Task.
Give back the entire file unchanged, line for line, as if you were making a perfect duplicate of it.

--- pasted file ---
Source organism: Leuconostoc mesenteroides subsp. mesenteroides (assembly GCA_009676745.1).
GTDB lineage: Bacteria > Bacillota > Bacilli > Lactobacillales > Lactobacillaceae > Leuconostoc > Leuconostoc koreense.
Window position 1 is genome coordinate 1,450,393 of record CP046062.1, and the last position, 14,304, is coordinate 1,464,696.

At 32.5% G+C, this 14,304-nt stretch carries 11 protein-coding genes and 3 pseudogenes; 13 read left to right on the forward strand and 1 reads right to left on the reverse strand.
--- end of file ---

Source organism: Leuconostoc mesenteroides subsp. mesenteroides (assembly GCA_009676745.1).
GTDB lineage: Bacteria > Bacillota > Bacilli > Lactobacillales > Lactobacillaceae > Leuconostoc > Leuconostoc koreense.
Window position 1 is genome coordinate 1,450,393 of record CP046062.1, and the last position, 14,304, is coordinate 1,464,696.

At 32.5% G+C, this 14,304-nt stretch carries 11 protein-coding genes and 3 pseudogenes; 13 read left to right on the forward strand and 1 reads right to left on the reverse strand.